n Image & Text : a Journal for Design - The users of lace : a socio-political case study

Volume 23, Issue 1
  • ISSN : 1020-1491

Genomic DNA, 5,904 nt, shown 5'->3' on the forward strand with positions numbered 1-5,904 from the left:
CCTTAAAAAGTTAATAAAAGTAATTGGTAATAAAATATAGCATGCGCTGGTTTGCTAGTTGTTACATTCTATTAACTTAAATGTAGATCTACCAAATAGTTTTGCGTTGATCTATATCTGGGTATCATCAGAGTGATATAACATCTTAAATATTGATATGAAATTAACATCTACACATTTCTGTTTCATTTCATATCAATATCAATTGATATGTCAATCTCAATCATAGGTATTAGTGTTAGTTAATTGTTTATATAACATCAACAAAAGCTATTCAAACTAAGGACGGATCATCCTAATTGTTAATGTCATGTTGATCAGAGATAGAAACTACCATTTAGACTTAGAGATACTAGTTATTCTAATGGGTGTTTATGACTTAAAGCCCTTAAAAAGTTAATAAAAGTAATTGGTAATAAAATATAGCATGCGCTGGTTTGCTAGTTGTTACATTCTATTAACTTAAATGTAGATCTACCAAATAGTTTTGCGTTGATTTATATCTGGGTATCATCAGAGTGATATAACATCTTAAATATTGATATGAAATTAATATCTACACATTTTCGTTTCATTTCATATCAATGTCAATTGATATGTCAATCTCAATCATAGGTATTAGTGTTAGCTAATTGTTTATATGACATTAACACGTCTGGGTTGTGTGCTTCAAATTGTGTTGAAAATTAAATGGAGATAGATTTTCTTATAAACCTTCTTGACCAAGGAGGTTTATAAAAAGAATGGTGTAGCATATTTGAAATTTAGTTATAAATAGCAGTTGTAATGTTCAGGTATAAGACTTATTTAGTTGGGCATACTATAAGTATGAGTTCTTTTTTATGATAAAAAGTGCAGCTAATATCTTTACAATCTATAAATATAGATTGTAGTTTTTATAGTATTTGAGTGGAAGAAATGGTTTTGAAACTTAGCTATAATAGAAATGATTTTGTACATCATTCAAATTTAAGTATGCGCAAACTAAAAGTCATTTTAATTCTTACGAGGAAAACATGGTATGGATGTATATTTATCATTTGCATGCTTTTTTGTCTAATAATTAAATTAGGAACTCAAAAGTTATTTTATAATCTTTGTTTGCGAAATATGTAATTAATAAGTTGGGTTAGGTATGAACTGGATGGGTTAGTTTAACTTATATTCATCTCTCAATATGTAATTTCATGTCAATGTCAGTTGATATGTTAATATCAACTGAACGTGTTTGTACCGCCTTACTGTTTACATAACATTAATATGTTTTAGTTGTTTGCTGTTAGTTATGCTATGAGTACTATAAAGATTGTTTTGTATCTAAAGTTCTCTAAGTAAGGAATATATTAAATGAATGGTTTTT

Florence Phillips (1863-1940), wife of Randlord Lionel Phillips, is remembered for founding the Johannesburg Art Gallery (JAG) in 1910. The British social activist Emily Hobhouse (1860-1925) is remembered for exposing conditions in the concentration camps for Boer women and children during the South African War (1899-1902). What is less well known is that social reconstruction initiatives using arts and crafts ideals devolved from the mother country, were started by both women in the post-war period, and that they both used lace as part of their plans. In this article, I explore the backgrounds of these two socially-diverse women, their differing perceptions of lace, and how they used lace to their own ends. Emily planned to use lace-making, along with spinning and weaving, to build up destitute farm communities by teaching handcrafts to young Boer women. Florence planned to start an educational museum with an affiliated art school, in which handcrafts like lace could serve as teaching examples. Emily's lace plans were short-lived. Florence failed to achieve an art school and her donation of lace was neglected in favour of Johannesburg Art Gallery's fine art collection. Towards the end of the twentieth century, however, its aesthetic worth began to be realised.

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